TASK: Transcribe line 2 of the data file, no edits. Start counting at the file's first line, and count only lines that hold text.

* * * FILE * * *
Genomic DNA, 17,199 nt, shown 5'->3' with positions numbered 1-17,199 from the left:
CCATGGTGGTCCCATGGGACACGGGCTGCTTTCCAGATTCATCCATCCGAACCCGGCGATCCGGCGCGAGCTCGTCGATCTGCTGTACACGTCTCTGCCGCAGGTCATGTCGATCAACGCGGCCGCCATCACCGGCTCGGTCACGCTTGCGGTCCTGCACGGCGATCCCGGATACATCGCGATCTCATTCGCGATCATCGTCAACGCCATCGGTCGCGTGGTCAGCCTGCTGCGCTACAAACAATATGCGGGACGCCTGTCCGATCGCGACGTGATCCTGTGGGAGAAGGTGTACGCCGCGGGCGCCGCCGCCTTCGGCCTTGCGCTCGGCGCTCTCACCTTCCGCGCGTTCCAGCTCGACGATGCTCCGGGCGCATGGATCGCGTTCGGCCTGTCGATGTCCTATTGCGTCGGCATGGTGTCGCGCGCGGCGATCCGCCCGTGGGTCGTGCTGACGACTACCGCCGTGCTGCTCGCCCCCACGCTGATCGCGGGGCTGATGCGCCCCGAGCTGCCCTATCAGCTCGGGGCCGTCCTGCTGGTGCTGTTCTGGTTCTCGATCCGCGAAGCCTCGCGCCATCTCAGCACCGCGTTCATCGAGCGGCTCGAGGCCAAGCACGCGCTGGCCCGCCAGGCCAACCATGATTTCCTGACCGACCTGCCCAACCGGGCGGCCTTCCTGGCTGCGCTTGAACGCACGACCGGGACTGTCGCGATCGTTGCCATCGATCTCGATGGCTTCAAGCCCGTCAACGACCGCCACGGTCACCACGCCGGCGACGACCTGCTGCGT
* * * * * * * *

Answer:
CCATGGTGGTCCCATGGGACACGGGCTGCTTTCCAGATTCATCCATCCGAACCCGGCGATCCGGCGCGAGCTCGTCGATCTGCTGTACACGTCTCTGCCGCAGGTCATGTCGATCAACGCGGCCGCCATCACCGGCTCGGTCACGCTTGCGGTCCTGCACGGCGATCCCGGATACATCGCGATCTCATTCGCGATCATCGTCAACGCCATCGGTCGCGTGGTCAGCCTGCTGCGCTACAAACAATATGCGGGACGCCTGTCCGATCGCGACGTGATCCTGTGGGAGAAGGTGTACGCCGCGGGCGCCGCCGCCTTCGGCCTTGCGCTCGGCGCTCTCACCTTCCGCGCGTTCCAGCTCGACGATGCTCCGGGCGCATGGATCGCGTTCGGCCTGTCGATGTCCTATTGCGTCGGCATGGTGTCGCGCGCGGCGATCCGCCCGTGGGTCGTGCTGACGACTACCGCCGTGCTGCTCGCCCCCACGCTGATCGCGGGGCTGATGCGCCCCGAGCTGCCCTATCAGCTCGGGGCCGTCCTGCTGGTGCTGTTCTGGTTCTCGATCCGCGAAGCCTCGCGCCATCTCAGCACCGCGTTCATCGAGCGGCTCGAGGCCAAGCACGCGCTGGCCCGCCAGGCCAACCATGATTTCCTGACCGACCTGCCCAACCGGGCGGCCTTCCTGGCTGCGCTTGAACGCACGACCGGGACTGTCGCGATCGTTGCCATCGATCTCGATGGCTTCAAGCCCGTCAACGACCGCCACGGTCACCACGCCGGCGACGACCTGCTGCGT